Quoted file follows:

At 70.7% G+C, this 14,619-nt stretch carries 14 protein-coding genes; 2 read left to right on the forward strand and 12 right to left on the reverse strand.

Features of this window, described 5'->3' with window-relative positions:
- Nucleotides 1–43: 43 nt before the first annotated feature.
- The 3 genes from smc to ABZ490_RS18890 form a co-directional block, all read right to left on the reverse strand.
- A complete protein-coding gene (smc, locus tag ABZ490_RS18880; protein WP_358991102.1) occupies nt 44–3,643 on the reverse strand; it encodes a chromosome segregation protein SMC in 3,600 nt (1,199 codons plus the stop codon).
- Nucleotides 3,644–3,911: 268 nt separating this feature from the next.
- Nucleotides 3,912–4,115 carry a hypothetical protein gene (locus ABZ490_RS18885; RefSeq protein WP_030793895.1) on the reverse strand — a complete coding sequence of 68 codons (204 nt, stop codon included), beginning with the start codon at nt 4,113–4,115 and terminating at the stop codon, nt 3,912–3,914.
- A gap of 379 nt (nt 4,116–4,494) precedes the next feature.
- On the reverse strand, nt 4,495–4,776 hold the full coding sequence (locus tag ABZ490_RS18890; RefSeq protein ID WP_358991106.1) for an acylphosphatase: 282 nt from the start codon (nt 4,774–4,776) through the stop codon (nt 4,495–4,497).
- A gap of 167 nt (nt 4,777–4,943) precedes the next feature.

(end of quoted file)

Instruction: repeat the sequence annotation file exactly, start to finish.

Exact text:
At 70.7% G+C, this 14,619-nt stretch carries 14 protein-coding genes; 2 read left to right on the forward strand and 12 right to left on the reverse strand.

Features of this window, described 5'->3' with window-relative positions:
- Nucleotides 1–43: 43 nt before the first annotated feature.
- The 3 genes from smc to ABZ490_RS18890 form a co-directional block, all read right to left on the reverse strand.
- A complete protein-coding gene (smc, locus tag ABZ490_RS18880; protein WP_358991102.1) occupies nt 44–3,643 on the reverse strand; it encodes a chromosome segregation protein SMC in 3,600 nt (1,199 codons plus the stop codon).
- Nucleotides 3,644–3,911: 268 nt separating this feature from the next.
- Nucleotides 3,912–4,115 carry a hypothetical protein gene (locus ABZ490_RS18885; RefSeq protein WP_030793895.1) on the reverse strand — a complete coding sequence of 68 codons (204 nt, stop codon included), beginning with the start codon at nt 4,113–4,115 and terminating at the stop codon, nt 3,912–3,914.
- A gap of 379 nt (nt 4,116–4,494) precedes the next feature.
- On the reverse strand, nt 4,495–4,776 hold the full coding sequence (locus tag ABZ490_RS18890; RefSeq protein ID WP_358991106.1) for an acylphosphatase: 282 nt from the start codon (nt 4,774–4,776) through the stop codon (nt 4,495–4,497).
- A gap of 167 nt (nt 4,777–4,943) precedes the next feature.